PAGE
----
In this study, we report a comprehensive time-resolved spectroscopic investigation of the excited-state deactiva-tion mechanism in three push-pull isomers characterized by a phenothiazine electron donor, a benzothiazole electron acceptor, and a phenyl pi-bridge where the connection is realized at the relative ortho, meta, and para positions. Spin-orbit charge-transfer-induced intersystem crossing takes place with high yield in these all-org a n i c donor-acceptor compounds, leading also to efficient production of singlet oxygen. Our spectroscopic results giv e clear evidence of room-temperature phosphorescence not only in solid-state host-guest matrices but also in highly biocompatible aggregates of these isomers produced in water dispersions, as rarely reported in the literature. Moreover, aggregates of the isomers could be internalized by lung cancer and melanoma cells and display bright luminescence without any dark cytotoxic effect. On the other hand, the isomers showed significant cel l u l a r phototoxicity against the tumor cells due to light-induced reactive oxygen species generation. Our findings strongly suggest that nanoaggregates of the investigated isomers are promising candidates for imaging-guided photodynamic therapy.

Room-Temperature Phosphorescence and Cellular Phototoxicity Activated by Triplet Dynamics in Aggregates of Push-Pull Phenothiazine-Based Isomers

Bianconi T.;Cesaretti A.;Montegiove N.;Calzoni E.;Carlotti B.
2023

Abstract

In this study, we report a comprehensive time-resolved spectroscopic investigation of the excited-state deactiva-tion mechanism in three push-pull isomers characterized by a phenothiazine electron donor, a benzothiazole electron acceptor, and a phenyl pi-bridge where the connection is realized at the relative ortho, meta, and para positions. Spin-orbit charge-transfer-induced intersystem crossing takes place with high yield in these all-org a n i c donor-acceptor compounds, leading also to efficient production of singlet oxygen. Our spectroscopic results giv e clear evidence of room-temperature phosphorescence not only in solid-state host-guest matrices but also in highly biocompatible aggregates of these isomers produced in water dispersions, as rarely reported in the literature. Moreover, aggregates of the isomers could be internalized by lung cancer and melanoma cells and display bright luminescence without any dark cytotoxic effect. On the other hand, the isomers showed significant cel l u l a r phototoxicity against the tumor cells due to light-induced reactive oxygen species generation. Our findings strongly suggest that nanoaggregates of the investigated isomers are promising candidates for imaging-guided photodynamic therapy.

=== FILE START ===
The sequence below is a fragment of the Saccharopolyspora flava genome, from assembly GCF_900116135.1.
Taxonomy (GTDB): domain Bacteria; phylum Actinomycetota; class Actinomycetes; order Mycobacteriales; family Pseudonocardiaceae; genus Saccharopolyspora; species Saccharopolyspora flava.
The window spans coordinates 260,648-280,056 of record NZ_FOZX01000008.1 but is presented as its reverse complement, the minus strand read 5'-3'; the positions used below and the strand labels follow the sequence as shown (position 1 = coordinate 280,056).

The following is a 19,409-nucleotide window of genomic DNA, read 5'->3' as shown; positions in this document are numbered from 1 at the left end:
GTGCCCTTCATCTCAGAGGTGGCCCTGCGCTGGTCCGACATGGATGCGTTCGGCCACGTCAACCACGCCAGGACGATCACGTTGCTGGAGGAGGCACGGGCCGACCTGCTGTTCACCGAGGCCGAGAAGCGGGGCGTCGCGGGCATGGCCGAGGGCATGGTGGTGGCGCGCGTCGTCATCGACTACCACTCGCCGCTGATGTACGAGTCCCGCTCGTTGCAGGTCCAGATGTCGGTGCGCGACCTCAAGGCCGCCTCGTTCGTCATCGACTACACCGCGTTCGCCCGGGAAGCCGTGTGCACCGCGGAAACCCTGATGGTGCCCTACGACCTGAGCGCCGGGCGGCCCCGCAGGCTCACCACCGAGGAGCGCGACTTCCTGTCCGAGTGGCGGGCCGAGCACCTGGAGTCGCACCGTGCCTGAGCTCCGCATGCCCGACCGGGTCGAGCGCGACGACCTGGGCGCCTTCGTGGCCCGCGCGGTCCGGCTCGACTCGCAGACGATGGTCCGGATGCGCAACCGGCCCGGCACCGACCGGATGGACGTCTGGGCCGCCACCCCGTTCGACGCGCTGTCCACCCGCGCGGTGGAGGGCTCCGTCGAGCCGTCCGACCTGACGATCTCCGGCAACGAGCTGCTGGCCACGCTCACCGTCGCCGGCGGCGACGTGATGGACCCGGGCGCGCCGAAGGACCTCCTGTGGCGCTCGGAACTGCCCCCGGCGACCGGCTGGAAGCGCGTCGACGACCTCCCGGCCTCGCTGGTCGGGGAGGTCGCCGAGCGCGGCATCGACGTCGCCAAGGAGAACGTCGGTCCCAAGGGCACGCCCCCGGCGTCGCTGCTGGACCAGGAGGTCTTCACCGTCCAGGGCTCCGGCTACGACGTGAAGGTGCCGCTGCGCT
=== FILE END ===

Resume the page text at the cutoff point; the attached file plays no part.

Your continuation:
2023
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Utilizza questo identificativo per citare o creare un link a questo documento: https://hdl.handle.net/11391/1543214
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